Tim Goree

Connecting Seemingly Unrelated Things

Christian, Husband, Dad, Chief EduTechie, Ordained Deacon, Gamer, CUE Rock Star Admin Faculty, and FSUSD Classified Administrator of the Year

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What Keeps a K-12 CTO Up at Night

Recently, I was asked, "What are the top three pressing concerns facing Chief Technology Officers in today's K-12 education environment?" I thought it was an interesting question, especially for those who might be interested in delving into this kind of career. The three came easy for me, and none of them are particularly technical.

Digital Citizenship

I believe students have the right to access the knowledge of the world and modern tools that help them create, communicate, and collaborate. As we create 1:1 device environments for students in pursuit of this belief, we also encounter a moral problem that we must address. We can put technological filters in place, but we can't completely protect students all the time from the danger on the Internet. We have an obligation to make sure that we are building the filter in students' minds through proper Digital Citizenship professional development and curriculum integration for staff, parents, and students. This is a huge challenge as staff will often view the integration of these concepts as one more thing that they must do with insufficient time. We've addressed these issues in our district by creating an environment in which schools earn greater access to Internet services (like YouTube for students and Pandora for staff) that they want by completing our Digital Citizenship Checklist every year.

Ongoing Budget Needs

Schools have been accustomed to purchasing technology with one-time money and categorical funds, but that's not a sustainable practice for the future. CTOs must convince their superintendents, CBOs, and boards that the technology supporting the core curriculum represents ongoing expenditures that need to come from the general fund. The convincing starts with a realization that core student technology is no longer an add-on to the classroom, but a utility (like electricity) that we must purchase in a sustainable way. It's the CTO's job to cast this vision, connect all of their thinking to educational outcomes, and show the organization how it is functionally possible.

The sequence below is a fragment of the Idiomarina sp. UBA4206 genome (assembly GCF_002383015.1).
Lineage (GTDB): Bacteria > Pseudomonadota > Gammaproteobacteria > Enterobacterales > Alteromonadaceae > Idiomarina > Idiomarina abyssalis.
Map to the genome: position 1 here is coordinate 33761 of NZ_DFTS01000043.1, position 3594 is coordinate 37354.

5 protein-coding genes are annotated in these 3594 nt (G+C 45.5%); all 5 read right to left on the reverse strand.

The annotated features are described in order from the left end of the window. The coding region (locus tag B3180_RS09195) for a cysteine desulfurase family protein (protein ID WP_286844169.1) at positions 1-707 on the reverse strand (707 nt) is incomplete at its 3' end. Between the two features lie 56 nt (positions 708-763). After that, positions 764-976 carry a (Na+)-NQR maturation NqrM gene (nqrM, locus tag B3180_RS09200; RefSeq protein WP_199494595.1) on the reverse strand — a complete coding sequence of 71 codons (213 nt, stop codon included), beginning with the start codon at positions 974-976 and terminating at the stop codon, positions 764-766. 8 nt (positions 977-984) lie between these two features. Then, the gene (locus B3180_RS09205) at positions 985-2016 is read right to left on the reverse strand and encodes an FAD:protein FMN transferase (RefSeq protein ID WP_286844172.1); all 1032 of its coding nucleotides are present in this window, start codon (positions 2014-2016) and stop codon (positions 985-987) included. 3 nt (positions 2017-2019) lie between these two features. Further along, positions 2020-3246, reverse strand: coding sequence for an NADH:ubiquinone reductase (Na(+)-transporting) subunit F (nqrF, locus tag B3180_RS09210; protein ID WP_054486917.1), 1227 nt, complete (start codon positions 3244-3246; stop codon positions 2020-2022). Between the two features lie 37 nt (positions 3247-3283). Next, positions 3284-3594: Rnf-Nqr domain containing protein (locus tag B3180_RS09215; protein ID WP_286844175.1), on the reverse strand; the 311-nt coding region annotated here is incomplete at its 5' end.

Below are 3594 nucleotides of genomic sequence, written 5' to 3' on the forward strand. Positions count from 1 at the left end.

Creating Sustainable, Supportable, and Flexible Environments

Many school CTOs are hanging on the idea that the only way to have a supportable install base of devices is to have a standardized install base of devices, where all or most of the devices are the same. However, this is an IT-centric way of thinking, not a student-centric way of thinking. We must have technology environments that support great flexibility to accomplish educational goals, and this is a huge challenge for CTOs. At the Fairfield-Suisun Unified School District, we've created an extremely flexible environment that allows principals to drive the educational vision of their school and pursue the technology that best fits that vision in a supportable and sustainable way. Through a mix of visionary leadership and innovative ideas, we do things that other districts think are impossible, or at least extremely inconvenient! The biggest challenge in this area for the near future, however, is making our physical spaces more flexible as well, and for most districts, this can only truly be accomplished over many years with the help of general obligation bonds and parcel taxes.